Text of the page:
Punks and indie authors are strange bedfellows indeed, but both groups were and are pioneers in their fields. While the punk movement didn’t manage to overthrow the mainstream in the same way hippies in the previous generation hadn’t, they democratised their art form and showed others what was possible with self-belief and a little effort. Just as indie authors did. The shockwaves of the indie author revolution are still spreading out from the epicentre and nobody really knows where it will stop or what comes next. The most important thing is that books that would have gathered dust in drawers and on hard drives and memory sticks are now finding a worldwide audience. That can only be a good thing.
© Stewart Stafford, 2016. All rights reserved.
Tell us about yourself and how many books you have written.
I was born in New York City to Irish parents. My family moved back to Ireland when I was three years old. I’ve lived there ever since.
I appeared to have a natural gift for writing. The first school report card I got when I was five had just one comment at the end: “Stewart writes very interesting stories.”
I listened to my grandmother’s tales of the Banshee in her kitchen and was enthralled and terrified. It was direct exposure to Ireland’s Celtic storytelling tradition and I was hooked. I love the folktales, traditions and superstitions of Ireland, the country that gave the world the festival of Halloween and Dracula author Bram Stoker. I went on to do an Irish Folklore course in University College Dublin. I also have qualifications in Theatre Studies, Criminology and Social Media for Business.
The Vorbing is my debut novel. I have a plan to write five novels; three in the Vorbing Dubhtayl saga and two crime books.
What is the name of your latest book and what inspired it?
The Vorbing is my first book and a nightmare I had back in 1996 inspired it. I rushed to type it up before I forgot it (you always think you’ll remember these ideas later, but you never do. Get them down!) The short story that resulted became the first chapter of The Vorbing. 19 years later, it’s finally out there.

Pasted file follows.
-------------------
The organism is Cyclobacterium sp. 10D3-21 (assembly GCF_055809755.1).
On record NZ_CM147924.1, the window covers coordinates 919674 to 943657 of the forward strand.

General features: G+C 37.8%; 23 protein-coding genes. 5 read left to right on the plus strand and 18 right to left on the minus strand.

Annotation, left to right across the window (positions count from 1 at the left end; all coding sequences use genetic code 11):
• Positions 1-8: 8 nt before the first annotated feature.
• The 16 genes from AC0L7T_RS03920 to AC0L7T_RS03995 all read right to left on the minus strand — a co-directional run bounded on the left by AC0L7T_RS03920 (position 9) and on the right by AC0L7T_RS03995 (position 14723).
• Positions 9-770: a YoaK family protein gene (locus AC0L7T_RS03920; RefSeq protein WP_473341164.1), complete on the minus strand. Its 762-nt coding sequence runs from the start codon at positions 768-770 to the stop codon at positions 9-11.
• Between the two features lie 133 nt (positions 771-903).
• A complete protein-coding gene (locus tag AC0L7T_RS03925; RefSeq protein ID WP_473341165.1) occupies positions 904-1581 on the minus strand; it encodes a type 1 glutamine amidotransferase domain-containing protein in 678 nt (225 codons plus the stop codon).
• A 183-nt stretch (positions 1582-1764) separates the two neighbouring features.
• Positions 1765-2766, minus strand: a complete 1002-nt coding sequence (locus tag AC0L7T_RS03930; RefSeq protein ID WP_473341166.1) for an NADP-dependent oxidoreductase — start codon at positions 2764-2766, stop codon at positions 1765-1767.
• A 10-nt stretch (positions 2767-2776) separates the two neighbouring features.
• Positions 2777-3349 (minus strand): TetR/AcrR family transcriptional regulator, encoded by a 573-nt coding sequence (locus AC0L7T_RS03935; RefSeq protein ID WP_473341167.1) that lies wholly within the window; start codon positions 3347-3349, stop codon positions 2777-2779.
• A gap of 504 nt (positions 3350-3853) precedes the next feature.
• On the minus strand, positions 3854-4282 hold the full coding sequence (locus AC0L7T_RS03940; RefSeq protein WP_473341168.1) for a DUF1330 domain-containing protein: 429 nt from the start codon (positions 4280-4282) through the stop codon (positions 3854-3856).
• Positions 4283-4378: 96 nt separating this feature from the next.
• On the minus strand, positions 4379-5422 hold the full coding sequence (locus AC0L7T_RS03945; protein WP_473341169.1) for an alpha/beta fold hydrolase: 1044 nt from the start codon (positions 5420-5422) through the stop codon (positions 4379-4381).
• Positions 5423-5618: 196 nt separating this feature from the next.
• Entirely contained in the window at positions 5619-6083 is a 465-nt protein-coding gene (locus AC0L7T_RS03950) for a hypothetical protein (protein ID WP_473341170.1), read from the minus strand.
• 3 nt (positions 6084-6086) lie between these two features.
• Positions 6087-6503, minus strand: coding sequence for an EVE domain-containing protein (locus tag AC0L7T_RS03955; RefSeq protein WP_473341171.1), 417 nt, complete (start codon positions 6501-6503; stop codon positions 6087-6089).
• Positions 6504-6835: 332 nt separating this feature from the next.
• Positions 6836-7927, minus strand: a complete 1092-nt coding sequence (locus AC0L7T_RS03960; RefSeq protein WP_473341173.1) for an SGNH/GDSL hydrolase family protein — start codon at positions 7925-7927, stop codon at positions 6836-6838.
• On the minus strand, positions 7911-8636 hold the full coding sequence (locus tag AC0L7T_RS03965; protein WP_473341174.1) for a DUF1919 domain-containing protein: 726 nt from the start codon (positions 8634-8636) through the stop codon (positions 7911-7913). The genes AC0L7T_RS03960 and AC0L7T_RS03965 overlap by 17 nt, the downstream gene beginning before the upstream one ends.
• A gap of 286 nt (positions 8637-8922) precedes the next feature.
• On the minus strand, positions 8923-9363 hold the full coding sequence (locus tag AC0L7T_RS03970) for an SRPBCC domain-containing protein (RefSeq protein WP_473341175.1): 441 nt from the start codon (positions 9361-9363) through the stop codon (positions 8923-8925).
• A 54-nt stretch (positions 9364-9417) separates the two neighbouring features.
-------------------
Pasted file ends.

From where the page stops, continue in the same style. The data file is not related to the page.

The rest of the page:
Do you have any unusual writing habits?
I don’t have a set wordcount goal that I must reach each day. I wait for inspiration to strike and write in feverish bursts. That way, what I’m writing is fresh and just sings off the page. Sometimes it can take weeks for ideas to start flowing, but I never panic and wait for it happen. Thankfully, it keeps happening. I don’t know how or where these ideas come from, I’m just grateful they appear.
What authors, or books have influenced you?
Joseph Campbell’s work on mythic structure was a definite influence. James Ellroy (L.A. Confidential) is my favourite fiction writer and Antony Beevor (Stalingrad) is my favourite non-fiction writer. I also admire Richard Matheson’s daring take on vampire lore with I Am Legend.
What are you working on now?
I’m working on the paperback version of The Vorbing and its sequel.
What is your best method or website when it comes to promoting your books?
This is all new to me, so I’m still trying to figure that one out. Online sales are the Holy Grail for writers and you’ll come across a zillion people promising you the earth, moon and stars. Everyone likes and shares my book posts on social media and wishes me luck but somehow that doesn’t translate into actual sales. If I could crack that one, I’d be on to something. Everyone that has read The Vorbing raved about it, so it’s frustrating that people won’t take a chance on a new writer. I’m hoping this will change.
Do you have any advice for new authors?
Finish your book no matter what. Don’t listen to negative people or your own doubts; keep going, get it done and get it out there. Never put something out that isn’t up to scratch. Get your work professionally edited. Believe me, there are mistakes in your writing that only others can spot.
What is the best advice you have ever heard?
Don’t listen to advice. Give yourself the freedom to make your own errors, it’s the only way you’ll learn.
What are you reading now?
How Star Wars Conquered the Universe: The Past, Present, and Future of a Multibillion Dollar Franchise by Chris Taylor
What’s next for you as a writer?
Vorbing II and III and then two crime books. That will be my five-novel plan completed. After that, there may be a Cold War black comedy or maybe I’ll give up writing, who knows. It depends on whether people want to read my work. Supply and demand.
If you were going to be stranded on a desert island and allowed to take 3 or 4 books with you what books would you bring?
The Year in Ireland by Kevin Danaher
The Writers Journey: Mythic Structure for Writers by Christopher Vogler and Michele Montez
Stalingrad by Antony Beevor
The Black Dahlia by James Ellroy
This interview first appeared on the Awesomegang website; http://awesomegang.com/stewart-stafford/
The Vorbing is available exclusively on Amazon Kindle here; http://www.amazon.com/Vorbing-Dubhtayl-Saga-Book-ebook/dp/B0162713PU/ref=sr_1_1